There are different ways to classify the different types of energy. The main types are the following:
Nuclear energy: is obtained from the energy contained within the nuclei of atoms.
Mechanical energy includes two types of energy: potential and kinetic. It depends on the position and speed of a body.
Thermodynamics refers to the internal energy of a thermodynamic system.
Electromagnetic energy is generated through electric and magnetic fields such as radiant energy and light energy.
Electrical energy is related to the movement of electrons in an electrical conductor.
Magnetic energy is the energy that is generated in a magnetic field.
Sound energy is related to sound and its propagation by waves.
Chemical energy is stored in the bonds of chemical compounds.
According to the law of conservation of energy, the different forms of energy can be converted to other forms of energy. However, in any case, they can not be created or destroyed.
Depending on the origin of the energy sources, we distinguish the following types:
Renewable energies come from unlimited energy sources.
Non-renewable energies come from exhaustible sources such as fossil fuels.
Below we define the most important types of energy:
Nuclear energy is the chemical energy that holds the sub-particles of an atom's nucleus together: the protons and the neutrons.
The mass of an atomic nucleus is less than the sum of the masses of the elementary particles that form it (mass defect). This mass defect is due to the appearance of cohesion energy absorbed by the nuclear structure, which can be calculated using Einstein's theory of relativity.
The forces that hold atomic nuclei together possess a large amount of energy. Nuclear reactors are capable of releasing this energy through a chemical reaction.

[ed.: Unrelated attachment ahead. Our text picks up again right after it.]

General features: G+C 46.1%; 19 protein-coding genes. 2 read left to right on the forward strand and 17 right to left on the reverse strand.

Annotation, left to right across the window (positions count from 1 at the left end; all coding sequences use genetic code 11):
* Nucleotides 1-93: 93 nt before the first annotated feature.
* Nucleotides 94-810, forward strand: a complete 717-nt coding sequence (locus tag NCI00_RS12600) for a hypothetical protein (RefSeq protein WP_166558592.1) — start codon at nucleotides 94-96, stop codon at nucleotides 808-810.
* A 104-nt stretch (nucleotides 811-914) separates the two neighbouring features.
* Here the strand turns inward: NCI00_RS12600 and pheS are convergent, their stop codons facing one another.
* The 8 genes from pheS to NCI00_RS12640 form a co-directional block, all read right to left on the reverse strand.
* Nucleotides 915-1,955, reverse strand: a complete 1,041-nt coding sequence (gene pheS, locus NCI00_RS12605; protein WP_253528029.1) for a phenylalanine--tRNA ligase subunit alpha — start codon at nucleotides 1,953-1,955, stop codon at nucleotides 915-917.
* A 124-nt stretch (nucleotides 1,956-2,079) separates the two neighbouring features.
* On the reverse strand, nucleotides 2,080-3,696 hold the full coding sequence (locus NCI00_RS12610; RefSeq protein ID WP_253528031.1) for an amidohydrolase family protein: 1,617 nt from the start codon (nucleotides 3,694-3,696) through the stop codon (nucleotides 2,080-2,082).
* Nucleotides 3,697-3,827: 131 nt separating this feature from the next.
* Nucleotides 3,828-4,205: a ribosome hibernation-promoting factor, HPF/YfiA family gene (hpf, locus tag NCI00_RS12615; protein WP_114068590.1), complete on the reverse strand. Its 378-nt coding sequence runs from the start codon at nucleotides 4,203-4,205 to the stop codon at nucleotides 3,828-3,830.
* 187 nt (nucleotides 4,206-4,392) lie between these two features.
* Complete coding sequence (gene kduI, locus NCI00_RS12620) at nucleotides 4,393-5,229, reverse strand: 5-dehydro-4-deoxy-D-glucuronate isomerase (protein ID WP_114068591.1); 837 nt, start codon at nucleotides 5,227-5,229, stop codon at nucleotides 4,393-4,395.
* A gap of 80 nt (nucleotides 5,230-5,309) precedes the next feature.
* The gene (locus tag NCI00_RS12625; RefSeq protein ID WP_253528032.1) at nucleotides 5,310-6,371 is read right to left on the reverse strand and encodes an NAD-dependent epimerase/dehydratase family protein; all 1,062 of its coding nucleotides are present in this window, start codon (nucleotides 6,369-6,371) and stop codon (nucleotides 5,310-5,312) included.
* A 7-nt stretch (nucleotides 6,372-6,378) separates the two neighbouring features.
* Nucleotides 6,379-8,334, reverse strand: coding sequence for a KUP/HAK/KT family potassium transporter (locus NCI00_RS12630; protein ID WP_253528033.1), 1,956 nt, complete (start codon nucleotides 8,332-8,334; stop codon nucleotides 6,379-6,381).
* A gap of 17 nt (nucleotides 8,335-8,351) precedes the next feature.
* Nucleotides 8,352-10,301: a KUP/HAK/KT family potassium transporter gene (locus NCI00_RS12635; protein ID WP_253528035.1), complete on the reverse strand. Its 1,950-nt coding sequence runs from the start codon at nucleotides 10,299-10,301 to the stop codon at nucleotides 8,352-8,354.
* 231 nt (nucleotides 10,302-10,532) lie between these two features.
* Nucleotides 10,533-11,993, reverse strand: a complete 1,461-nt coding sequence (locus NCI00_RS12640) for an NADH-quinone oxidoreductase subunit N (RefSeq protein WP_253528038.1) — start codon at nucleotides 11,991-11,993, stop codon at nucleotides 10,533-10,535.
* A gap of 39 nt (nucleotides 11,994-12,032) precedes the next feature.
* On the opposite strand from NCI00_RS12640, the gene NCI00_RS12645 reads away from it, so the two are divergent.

Some examples of atomic energy are nuclear power plants, atomic bombs, and radiology devices.
Mechanical energy is due to the geometric and dynamic variables of the system, from a macroscopic point of view, and is the one that responds to the most straightforward mathematical scheme.
There are two types of mechanical energy:
Kinetic energy is the energy coming from motion energy.
Potential energy is associated with the position of an item.
The definition of mechanical energy in a material body is the sum of its kinetic and potential energies. Kinetic energy is proportional to the speed of the body. The potential energy depends on the body's position in the force field surrounding it. If this force is gravity, it is called gravitational energy.
Some examples of mechanical energy are the car's speed car (kinetic) and the water at the highest point of a waterfall. In a hydropower plant, water has kinetic energy and potential energy.
Thermodynamic energy is energy in the form of heat. It makes sense from a molecular point of view.
The internal energy U of a system is the sum of the kinetic energies of the molecules that compose it and the potential energy of the forces between them.
Each of the atoms or molecules of a body is constantly in motion. This motion can be rotation, translation, or vibration to the equilibrium position. Finally, its intensity depends more or less on the temperature.
From this point of view, we can say that thermal energy is equivalent to the kinetic energy of molecules, as formulated by L. Boltzmann in his kinetic theory of gases. We speak about heat energy when this energy is released or absorbed.
Internal energy is not a value that can be measured. We can only measure variations in energy between two states of the system.
Examples of this kind of energy are the heat energy generated by a kettle, a hot air balloon, and a thermal power plant.
Electrical energy is energy that is transmitted as electrical work by an electrical current in a circuit. As a concept, it can refer to several closely related forms of energy: the energy in the electric field, the potential energy of electric charge, and electric current energy.
Some examples of electric power are PV solar energy, an electric generator, and a high-voltage network.